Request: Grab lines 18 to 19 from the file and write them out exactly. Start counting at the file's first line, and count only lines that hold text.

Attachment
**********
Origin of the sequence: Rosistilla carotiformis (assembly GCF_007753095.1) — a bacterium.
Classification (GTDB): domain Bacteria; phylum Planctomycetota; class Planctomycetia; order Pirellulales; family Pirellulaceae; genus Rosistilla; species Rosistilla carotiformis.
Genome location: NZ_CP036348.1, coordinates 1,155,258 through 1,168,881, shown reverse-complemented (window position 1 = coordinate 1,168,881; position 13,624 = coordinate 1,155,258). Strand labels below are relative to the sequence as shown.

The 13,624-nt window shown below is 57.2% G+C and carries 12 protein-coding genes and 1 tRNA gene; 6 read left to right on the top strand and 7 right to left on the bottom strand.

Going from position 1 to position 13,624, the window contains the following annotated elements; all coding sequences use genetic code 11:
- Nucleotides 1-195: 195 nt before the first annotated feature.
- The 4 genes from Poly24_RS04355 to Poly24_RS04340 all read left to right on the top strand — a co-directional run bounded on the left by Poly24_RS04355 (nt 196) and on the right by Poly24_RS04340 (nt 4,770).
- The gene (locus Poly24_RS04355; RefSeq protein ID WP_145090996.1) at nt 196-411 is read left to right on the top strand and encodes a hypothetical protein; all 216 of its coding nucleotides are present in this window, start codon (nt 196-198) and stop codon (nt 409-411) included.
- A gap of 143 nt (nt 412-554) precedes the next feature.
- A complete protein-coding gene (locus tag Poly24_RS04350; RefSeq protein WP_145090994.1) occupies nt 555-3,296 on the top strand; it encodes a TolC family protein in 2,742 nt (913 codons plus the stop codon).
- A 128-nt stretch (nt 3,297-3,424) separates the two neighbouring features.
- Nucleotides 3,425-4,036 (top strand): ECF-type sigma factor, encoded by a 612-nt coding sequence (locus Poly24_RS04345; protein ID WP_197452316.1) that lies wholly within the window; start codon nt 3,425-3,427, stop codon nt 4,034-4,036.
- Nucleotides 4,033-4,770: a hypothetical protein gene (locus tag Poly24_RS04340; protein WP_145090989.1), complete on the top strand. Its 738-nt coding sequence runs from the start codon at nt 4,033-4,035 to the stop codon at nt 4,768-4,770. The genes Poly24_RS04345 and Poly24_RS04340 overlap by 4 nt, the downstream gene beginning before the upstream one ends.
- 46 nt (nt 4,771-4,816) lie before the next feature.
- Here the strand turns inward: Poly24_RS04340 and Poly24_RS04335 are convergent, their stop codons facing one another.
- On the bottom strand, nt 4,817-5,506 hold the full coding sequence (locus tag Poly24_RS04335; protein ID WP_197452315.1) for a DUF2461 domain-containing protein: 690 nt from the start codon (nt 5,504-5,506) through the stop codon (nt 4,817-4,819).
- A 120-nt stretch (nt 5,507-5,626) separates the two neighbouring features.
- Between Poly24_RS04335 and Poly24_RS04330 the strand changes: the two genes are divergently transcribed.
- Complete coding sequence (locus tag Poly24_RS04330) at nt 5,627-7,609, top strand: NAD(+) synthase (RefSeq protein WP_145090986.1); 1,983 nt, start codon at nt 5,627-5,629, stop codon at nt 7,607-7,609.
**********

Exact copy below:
- Between Poly24_RS04335 and Poly24_RS04330 the strand changes: the two genes are divergently transcribed.
- Complete coding sequence (locus tag Poly24_RS04330) at nt 5,627-7,609, top strand: NAD(+) synthase (RefSeq protein WP_145090986.1); 1,983 nt, start codon at nt 5,627-5,629, stop codon at nt 7,607-7,609.